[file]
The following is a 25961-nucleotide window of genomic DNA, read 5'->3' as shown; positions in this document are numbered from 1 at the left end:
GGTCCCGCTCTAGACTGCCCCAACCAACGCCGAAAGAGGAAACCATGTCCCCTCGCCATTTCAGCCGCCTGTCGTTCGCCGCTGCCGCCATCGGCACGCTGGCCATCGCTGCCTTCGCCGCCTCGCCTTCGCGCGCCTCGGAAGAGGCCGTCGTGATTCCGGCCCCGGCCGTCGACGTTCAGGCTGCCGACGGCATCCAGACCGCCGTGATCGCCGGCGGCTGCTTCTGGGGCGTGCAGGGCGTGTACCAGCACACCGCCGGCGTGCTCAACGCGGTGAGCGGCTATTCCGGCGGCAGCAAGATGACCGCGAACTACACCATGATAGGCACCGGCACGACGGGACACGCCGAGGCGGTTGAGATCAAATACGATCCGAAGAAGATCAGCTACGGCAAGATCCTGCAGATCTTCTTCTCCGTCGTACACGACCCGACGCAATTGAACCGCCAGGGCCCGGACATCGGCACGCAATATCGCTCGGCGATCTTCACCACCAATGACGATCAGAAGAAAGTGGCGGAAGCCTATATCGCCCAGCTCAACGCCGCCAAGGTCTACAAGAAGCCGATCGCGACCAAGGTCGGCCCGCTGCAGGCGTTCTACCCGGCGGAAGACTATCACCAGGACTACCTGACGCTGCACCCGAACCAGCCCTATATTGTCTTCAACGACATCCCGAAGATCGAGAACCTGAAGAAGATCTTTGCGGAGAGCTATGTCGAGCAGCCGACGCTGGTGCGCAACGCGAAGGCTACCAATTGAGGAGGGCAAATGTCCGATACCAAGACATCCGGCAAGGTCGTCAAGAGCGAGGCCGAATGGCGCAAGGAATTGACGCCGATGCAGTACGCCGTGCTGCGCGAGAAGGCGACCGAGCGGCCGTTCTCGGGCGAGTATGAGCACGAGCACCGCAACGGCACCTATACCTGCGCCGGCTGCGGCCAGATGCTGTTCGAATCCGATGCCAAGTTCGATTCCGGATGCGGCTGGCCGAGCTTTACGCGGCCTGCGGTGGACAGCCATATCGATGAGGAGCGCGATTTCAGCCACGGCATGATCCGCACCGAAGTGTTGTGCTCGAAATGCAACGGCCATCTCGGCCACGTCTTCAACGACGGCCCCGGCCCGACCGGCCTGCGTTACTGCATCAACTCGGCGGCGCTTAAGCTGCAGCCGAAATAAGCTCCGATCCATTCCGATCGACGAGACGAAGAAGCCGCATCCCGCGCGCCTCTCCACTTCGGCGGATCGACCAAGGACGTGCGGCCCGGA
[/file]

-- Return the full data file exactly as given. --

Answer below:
The following is a 25961-nucleotide window of genomic DNA, read 5'->3' as shown; positions in this document are numbered from 1 at the left end:
GGTCCCGCTCTAGACTGCCCCAACCAACGCCGAAAGAGGAAACCATGTCCCCTCGCCATTTCAGCCGCCTGTCGTTCGCCGCTGCCGCCATCGGCACGCTGGCCATCGCTGCCTTCGCCGCCTCGCCTTCGCGCGCCTCGGAAGAGGCCGTCGTGATTCCGGCCCCGGCCGTCGACGTTCAGGCTGCCGACGGCATCCAGACCGCCGTGATCGCCGGCGGCTGCTTCTGGGGCGTGCAGGGCGTGTACCAGCACACCGCCGGCGTGCTCAACGCGGTGAGCGGCTATTCCGGCGGCAGCAAGATGACCGCGAACTACACCATGATAGGCACCGGCACGACGGGACACGCCGAGGCGGTTGAGATCAAATACGATCCGAAGAAGATCAGCTACGGCAAGATCCTGCAGATCTTCTTCTCCGTCGTACACGACCCGACGCAATTGAACCGCCAGGGCCCGGACATCGGCACGCAATATCGCTCGGCGATCTTCACCACCAATGACGATCAGAAGAAAGTGGCGGAAGCCTATATCGCCCAGCTCAACGCCGCCAAGGTCTACAAGAAGCCGATCGCGACCAAGGTCGGCCCGCTGCAGGCGTTCTACCCGGCGGAAGACTATCACCAGGACTACCTGACGCTGCACCCGAACCAGCCCTATATTGTCTTCAACGACATCCCGAAGATCGAGAACCTGAAGAAGATCTTTGCGGAGAGCTATGTCGAGCAGCCGACGCTGGTGCGCAACGCGAAGGCTACCAATTGAGGAGGGCAAATGTCCGATACCAAGACATCCGGCAAGGTCGTCAAGAGCGAGGCCGAATGGCGCAAGGAATTGACGCCGATGCAGTACGCCGTGCTGCGCGAGAAGGCGACCGAGCGGCCGTTCTCGGGCGAGTATGAGCACGAGCACCGCAACGGCACCTATACCTGCGCCGGCTGCGGCCAGATGCTGTTCGAATCCGATGCCAAGTTCGATTCCGGATGCGGCTGGCCGAGCTTTACGCGGCCTGCGGTGGACAGCCATATCGATGAGGAGCGCGATTTCAGCCACGGCATGATCCGCACCGAAGTGTTGTGCTCGAAATGCAACGGCCATCTCGGCCACGTCTTCAACGACGGCCCCGGCCCGACCGGCCTGCGTTACTGCATCAACTCGGCGGCGCTTAAGCTGCAGCCGAAATAAGCTCCGATCCATTCCGATCGACGAGACGAAGAAGCCGCATCCCGCGCGCCTCTCCACTTCGGCGGATCGACCAAGGACGTGCGGCCCGGA